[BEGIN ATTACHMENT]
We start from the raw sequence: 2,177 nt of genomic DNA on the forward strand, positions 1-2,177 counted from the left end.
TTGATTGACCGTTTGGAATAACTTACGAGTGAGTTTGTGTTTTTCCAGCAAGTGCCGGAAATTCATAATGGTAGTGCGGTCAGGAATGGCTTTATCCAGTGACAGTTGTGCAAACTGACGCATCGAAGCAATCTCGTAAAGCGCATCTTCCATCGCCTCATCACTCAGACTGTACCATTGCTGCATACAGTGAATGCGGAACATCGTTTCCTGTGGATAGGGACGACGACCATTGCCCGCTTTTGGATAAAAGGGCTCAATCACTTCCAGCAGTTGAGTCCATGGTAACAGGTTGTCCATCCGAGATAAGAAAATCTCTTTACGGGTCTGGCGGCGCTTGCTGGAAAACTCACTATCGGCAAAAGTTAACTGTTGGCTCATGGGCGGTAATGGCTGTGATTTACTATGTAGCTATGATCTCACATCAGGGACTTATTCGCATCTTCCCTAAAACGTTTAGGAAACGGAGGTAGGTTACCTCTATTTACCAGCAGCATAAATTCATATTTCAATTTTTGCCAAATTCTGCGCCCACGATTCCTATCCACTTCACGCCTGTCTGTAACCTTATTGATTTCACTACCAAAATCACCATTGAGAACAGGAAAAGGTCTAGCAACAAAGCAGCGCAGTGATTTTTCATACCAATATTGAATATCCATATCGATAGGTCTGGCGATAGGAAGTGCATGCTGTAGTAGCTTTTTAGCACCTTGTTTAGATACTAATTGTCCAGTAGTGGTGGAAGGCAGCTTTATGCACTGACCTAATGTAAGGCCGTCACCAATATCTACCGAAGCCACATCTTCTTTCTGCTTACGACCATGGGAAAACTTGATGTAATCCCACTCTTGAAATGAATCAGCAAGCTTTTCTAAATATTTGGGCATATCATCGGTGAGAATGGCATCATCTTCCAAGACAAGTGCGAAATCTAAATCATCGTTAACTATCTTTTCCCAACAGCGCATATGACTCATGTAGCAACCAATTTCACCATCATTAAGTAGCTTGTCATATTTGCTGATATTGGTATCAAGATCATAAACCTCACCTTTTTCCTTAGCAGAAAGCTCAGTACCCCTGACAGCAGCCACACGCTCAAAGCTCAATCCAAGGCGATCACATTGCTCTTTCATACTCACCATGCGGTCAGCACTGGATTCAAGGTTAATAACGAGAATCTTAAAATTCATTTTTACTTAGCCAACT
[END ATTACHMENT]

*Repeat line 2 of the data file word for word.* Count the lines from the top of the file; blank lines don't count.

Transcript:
TTGATTGACCGTTTGGAATAACTTACGAGTGAGTTTGTGTTTTTCCAGCAAGTGCCGGAAATTCATAATGGTAGTGCGGTCAGGAATGGCTTTATCCAGTGACAGTTGTGCAAACTGACGCATCGAAGCAATCTCGTAAAGCGCATCTTCCATCGCCTCATCACTCAGACTGTACCATTGCTGCATACAGTGAATGCGGAACATCGTTTCCTGTGGATAGGGACGACGACCATTGCCCGCTTTTGGATAAAAGGGCTCAATCACTTCCAGCAGTTGAGTCCATGGTAACAGGTTGTCCATCCGAGATAAGAAAATCTCTTTACGGGTCTGGCGGCGCTTGCTGGAAAACTCACTATCGGCAAAAGTTAACTGTTGGCTCATGGGCGGTAATGGCTGTGATTTACTATGTAGCTATGATCTCACATCAGGGACTTATTCGCATCTTCCCTAAAACGTTTAGGAAACGGAGGTAGGTTACCTCTATTTACCAGCAGCATAAATTCATATTTCAATTTTTGCCAAATTCTGCGCCCACGATTCCTATCCACTTCACGCCTGTCTGTAACCTTATTGATTTCACTACCAAAATCACCATTGAGAACAGGAAAAGGTCTAGCAACAAAGCAGCGCAGTGATTTTTCATACCAATATTGAATATCCATATCGATAGGTCTGGCGATAGGAAGTGCATGCTGTAGTAGCTTTTTAGCACCTTGTTTAGATACTAATTGTCCAGTAGTGGTGGAAGGCAGCTTTATGCACTGACCTAATGTAAGGCCGTCACCAATATCTACCGAAGCCACATCTTCTTTCTGCTTACGACCATGGGAAAACTTGATGTAATCCCACTCTTGAAATGAATCAGCAAGCTTTTCTAAATATTTGGGCATATCATCGGTGAGAATGGCATCATCTTCCAAGACAAGTGCGAAATCTAAATCATCGTTAACTATCTTTTCCCAACAGCGCATATGACTCATGTAGCAACCAATTTCACCATCATTAAGTAGCTTGTCATATTTGCTGATATTGGTATCAAGATCATAAACCTCACCTTTTTCCTTAGCAGAAAGCTCAGTACCCCTGACAGCAGCCACACGCTCAAAGCTCAATCCAAGGCGATCACATTGCTCTTTCATACTCACCATGCGGTCAGCACTGGATTCAAGGTTAATAACGAGAATCTTAAAATTCATTTTTACTTAGCCAACT